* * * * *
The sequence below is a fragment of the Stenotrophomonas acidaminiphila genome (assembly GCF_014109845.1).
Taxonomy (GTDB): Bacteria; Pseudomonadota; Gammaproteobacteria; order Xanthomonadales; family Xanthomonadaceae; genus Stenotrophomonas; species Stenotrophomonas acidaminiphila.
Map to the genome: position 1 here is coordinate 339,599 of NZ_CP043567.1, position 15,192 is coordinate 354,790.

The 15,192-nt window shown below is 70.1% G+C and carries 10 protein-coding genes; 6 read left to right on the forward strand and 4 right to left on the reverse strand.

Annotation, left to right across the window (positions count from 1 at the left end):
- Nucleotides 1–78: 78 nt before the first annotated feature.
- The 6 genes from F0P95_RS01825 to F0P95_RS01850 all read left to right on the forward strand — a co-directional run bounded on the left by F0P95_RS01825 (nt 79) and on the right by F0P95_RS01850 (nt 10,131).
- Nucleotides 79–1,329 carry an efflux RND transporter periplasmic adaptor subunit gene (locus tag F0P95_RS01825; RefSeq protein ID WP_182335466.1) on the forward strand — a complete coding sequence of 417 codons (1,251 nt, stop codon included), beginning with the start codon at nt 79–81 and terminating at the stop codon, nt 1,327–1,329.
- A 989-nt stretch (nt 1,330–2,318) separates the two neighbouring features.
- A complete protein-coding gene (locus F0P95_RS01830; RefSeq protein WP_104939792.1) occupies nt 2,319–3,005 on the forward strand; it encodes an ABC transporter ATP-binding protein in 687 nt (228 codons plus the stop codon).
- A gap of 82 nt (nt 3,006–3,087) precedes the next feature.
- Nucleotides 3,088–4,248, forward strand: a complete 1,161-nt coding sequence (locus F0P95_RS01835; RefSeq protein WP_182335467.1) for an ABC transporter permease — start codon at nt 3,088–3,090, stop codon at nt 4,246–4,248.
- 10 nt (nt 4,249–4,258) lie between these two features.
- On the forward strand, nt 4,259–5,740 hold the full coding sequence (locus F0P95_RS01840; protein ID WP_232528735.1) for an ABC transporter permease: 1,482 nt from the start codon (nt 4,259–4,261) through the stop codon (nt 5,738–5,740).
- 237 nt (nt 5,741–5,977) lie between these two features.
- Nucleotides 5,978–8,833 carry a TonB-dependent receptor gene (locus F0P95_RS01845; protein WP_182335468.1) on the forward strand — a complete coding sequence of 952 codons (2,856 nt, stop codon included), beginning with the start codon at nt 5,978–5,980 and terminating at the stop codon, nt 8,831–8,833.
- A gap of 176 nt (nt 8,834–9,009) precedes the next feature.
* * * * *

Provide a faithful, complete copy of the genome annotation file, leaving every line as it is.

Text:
The sequence below is a fragment of the Stenotrophomonas acidaminiphila genome (assembly GCF_014109845.1).
Taxonomy (GTDB): Bacteria; Pseudomonadota; Gammaproteobacteria; order Xanthomonadales; family Xanthomonadaceae; genus Stenotrophomonas; species Stenotrophomonas acidaminiphila.
Map to the genome: position 1 here is coordinate 339,599 of NZ_CP043567.1, position 15,192 is coordinate 354,790.

The 15,192-nt window shown below is 70.1% G+C and carries 10 protein-coding genes; 6 read left to right on the forward strand and 4 right to left on the reverse strand.

Annotation, left to right across the window (positions count from 1 at the left end):
- Nucleotides 1–78: 78 nt before the first annotated feature.
- The 6 genes from F0P95_RS01825 to F0P95_RS01850 all read left to right on the forward strand — a co-directional run bounded on the left by F0P95_RS01825 (nt 79) and on the right by F0P95_RS01850 (nt 10,131).
- Nucleotides 79–1,329 carry an efflux RND transporter periplasmic adaptor subunit gene (locus tag F0P95_RS01825; RefSeq protein ID WP_182335466.1) on the forward strand — a complete coding sequence of 417 codons (1,251 nt, stop codon included), beginning with the start codon at nt 79–81 and terminating at the stop codon, nt 1,327–1,329.
- A 989-nt stretch (nt 1,330–2,318) separates the two neighbouring features.
- A complete protein-coding gene (locus F0P95_RS01830; RefSeq protein WP_104939792.1) occupies nt 2,319–3,005 on the forward strand; it encodes an ABC transporter ATP-binding protein in 687 nt (228 codons plus the stop codon).
- A gap of 82 nt (nt 3,006–3,087) precedes the next feature.
- Nucleotides 3,088–4,248, forward strand: a complete 1,161-nt coding sequence (locus F0P95_RS01835; RefSeq protein WP_182335467.1) for an ABC transporter permease — start codon at nt 3,088–3,090, stop codon at nt 4,246–4,248.
- 10 nt (nt 4,249–4,258) lie between these two features.
- On the forward strand, nt 4,259–5,740 hold the full coding sequence (locus F0P95_RS01840; protein ID WP_232528735.1) for an ABC transporter permease: 1,482 nt from the start codon (nt 4,259–4,261) through the stop codon (nt 5,738–5,740).
- 237 nt (nt 5,741–5,977) lie between these two features.
- Nucleotides 5,978–8,833 carry a TonB-dependent receptor gene (locus F0P95_RS01845; protein WP_182335468.1) on the forward strand — a complete coding sequence of 952 codons (2,856 nt, stop codon included), beginning with the start codon at nt 5,978–5,980 and terminating at the stop codon, nt 8,831–8,833.
- A gap of 176 nt (nt 8,834–9,009) precedes the next feature.